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NZ: Key talks up policies on Pasifika issues


Tagata Pasifika's John Utanga with Prime Minister John Key last night. Photo: TVNZ

Friday, November 18, 2011

Item: 7735

AUCKLAND (Pacific Media Watch): Prime Minister John Key addressed Pacific issues with host John Utanga on Tagata Pasifika last night, saying the New Zealand government was prioritising early childhood education and encouraging small businesses to take advantage of its probationary employment period policy.

After Labour MP Su'a William Sio and National MP Peseta Sam Lotu-Iiga told Radio Australia last week that Pacific issues were being neglected, Utanga held the Prime Minister to account on a range of glaring issues such as employment and the cost of living.

“There’s probably half a million businesses in New Zealand, they are largely small businesses and so we have to give them every opportunity to take on people, so things like the 90-day probationary period actually really encourage employers to give someone a go,” Key said.

Of the Pacific Youth Awards, the Prime Minister said it was important to recognise achievement and encourage greater employment of Pacific people.

Pacific success
“They are a way of demonstrating that there are a huge number of very successful, young and highly ambitious Pacific people who are doing extremely well.

“They are going to be the lawyers, the doctors, the scientists, the accountants of the future.”

In response to helping out families with costs, the Prime Minister told Utanga, who is also chair of the Pacific Media Centre advisory board, that the single biggest cost is a mortgage and having the interest rates at a 45-year low at the moment is the best way of helping, but that it was a matter for the Reserve Bank.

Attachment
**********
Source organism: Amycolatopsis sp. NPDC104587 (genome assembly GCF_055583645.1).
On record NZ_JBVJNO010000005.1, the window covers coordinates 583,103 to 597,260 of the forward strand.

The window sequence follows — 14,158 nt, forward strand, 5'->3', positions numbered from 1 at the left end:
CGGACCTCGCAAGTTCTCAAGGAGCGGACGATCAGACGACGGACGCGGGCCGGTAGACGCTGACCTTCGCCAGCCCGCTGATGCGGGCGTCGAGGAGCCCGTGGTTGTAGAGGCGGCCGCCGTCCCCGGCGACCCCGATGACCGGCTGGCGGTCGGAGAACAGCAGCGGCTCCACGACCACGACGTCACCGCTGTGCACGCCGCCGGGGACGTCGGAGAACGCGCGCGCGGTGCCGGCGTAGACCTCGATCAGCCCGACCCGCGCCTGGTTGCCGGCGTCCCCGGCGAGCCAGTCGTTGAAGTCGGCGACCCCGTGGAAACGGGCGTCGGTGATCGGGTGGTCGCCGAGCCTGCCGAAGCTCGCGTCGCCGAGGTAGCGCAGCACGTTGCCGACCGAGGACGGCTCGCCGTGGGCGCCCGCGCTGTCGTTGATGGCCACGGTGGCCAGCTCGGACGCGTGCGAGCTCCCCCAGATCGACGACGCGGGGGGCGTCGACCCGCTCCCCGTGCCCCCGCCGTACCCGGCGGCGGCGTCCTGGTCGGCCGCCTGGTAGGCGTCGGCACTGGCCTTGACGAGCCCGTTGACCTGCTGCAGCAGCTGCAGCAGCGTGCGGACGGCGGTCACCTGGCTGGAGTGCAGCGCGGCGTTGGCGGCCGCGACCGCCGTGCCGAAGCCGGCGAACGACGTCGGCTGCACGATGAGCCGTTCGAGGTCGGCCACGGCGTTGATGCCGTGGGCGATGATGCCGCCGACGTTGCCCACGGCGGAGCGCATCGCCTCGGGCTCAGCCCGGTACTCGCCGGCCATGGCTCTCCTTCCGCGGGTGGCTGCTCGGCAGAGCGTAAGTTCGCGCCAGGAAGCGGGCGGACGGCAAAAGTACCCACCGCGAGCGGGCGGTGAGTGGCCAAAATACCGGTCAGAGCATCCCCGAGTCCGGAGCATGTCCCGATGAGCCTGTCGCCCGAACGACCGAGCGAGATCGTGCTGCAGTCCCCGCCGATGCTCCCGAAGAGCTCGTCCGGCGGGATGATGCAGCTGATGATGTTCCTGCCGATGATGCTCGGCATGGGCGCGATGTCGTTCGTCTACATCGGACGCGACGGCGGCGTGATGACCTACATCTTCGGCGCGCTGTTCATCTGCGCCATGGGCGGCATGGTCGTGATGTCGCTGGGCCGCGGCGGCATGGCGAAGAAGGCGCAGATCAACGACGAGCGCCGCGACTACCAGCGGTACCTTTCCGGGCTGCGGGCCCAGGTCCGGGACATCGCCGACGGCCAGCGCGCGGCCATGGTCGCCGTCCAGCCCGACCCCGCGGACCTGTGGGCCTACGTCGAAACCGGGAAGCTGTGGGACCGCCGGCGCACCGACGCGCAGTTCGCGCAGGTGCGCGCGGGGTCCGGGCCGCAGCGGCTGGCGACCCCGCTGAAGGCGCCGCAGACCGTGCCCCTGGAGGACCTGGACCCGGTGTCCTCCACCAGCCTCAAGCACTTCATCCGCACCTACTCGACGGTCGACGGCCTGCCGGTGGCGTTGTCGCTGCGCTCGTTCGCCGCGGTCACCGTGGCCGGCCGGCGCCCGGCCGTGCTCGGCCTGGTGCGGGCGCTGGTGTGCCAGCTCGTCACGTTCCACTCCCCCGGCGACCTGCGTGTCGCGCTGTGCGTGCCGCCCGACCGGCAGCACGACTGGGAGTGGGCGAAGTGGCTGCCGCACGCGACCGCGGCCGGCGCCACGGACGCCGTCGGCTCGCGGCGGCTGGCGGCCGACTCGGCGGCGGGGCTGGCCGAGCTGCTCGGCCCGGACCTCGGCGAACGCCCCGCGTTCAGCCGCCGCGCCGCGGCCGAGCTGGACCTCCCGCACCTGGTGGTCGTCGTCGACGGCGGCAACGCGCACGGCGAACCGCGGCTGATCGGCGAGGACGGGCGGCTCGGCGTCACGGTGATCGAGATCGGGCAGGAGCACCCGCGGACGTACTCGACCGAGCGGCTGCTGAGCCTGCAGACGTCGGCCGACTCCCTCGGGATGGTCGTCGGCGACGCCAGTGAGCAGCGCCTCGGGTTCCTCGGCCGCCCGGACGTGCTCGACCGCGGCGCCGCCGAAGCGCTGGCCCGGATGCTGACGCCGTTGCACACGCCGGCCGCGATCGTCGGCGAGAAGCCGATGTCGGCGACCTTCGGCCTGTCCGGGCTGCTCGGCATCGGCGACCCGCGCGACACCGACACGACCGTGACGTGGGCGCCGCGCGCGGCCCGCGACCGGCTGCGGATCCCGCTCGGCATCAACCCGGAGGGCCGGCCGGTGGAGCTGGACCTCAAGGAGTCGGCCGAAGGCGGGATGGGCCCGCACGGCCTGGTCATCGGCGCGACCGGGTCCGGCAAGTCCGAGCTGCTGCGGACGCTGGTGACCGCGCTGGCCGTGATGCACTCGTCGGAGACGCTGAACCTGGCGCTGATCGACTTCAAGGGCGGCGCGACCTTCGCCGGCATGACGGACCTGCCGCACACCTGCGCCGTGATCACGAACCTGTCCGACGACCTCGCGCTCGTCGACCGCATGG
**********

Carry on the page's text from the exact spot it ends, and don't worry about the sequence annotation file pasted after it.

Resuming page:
He said that by not cutting welfare payments, the government protected low-income earners “as best it could”.

“A lot of people talk about the minimum wage in New Zealand but if you are on the minimum wage in New Zealand generally speaking you get your tax back and if that’s the only income in the household you’ll be getting a payment on top of that.”

Utanga mentioned electricity costs and asked the Prime Minister why the government was not helping low-income households when power had been reformed so many times.

Key defended the rise in costs saying it was the cost of building electricity stations, general inflation and said it wasn’t rising as much as it did under Labour.

About cutting funding to Pacific languages, the Prime Minister said he wanted to “keep those languages alive and make sure they are successful”.

Early childhood education
He said the government was now spending $1.4 billion on early childhood education.

About the funding cap for schools, he said: “We did that to put the money into schools that were more at risk and where participation rates were lower and that was definitely Māori and Pacific families.”

Key then praised his list candidate Alfred Ngaro, former pastor and youth worker, who would be the first Cook Islander in the New Zealand Parliament.

“He is very articulate,” Key said.

“If you think about the values and principles that underpin the Pacific community they are very closely aligned to what National believes in,” said the Prime Minister.

“I think National would acknowledge that we don’t get as much as the Pacific vote as we would like.

“So we’ve got to work harder on that community, it is not going to happen overnight.”

Of Maungakiekie candidate Peseta Sam Lotu-Iiga, Key agreed that he was a strong performer and ministerial material.

“I can’t say whether he will get there in the next three years, I haven’t really sat down and thought about that but he is extremely bright.

“I’m extremely confident he will be a minister one day.”

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Watch the interview on Tagata Pasifika

About the authors

PMC profile photograph

Alex Perrottet

PMW contributing editor 2011-2012

Alex Perrottet is a journalist who has completed a Masters degree and Postgraduate Diploma in Communication Studies student at AUT University.

PMC profile photograph

Pacific Media Watch

PMC's media monitoring service

Pacific Media Watch is compiled for the Pacific Media Centre as a regional media freedom and educational resource by a network of journalists, students, stringers and commentators.
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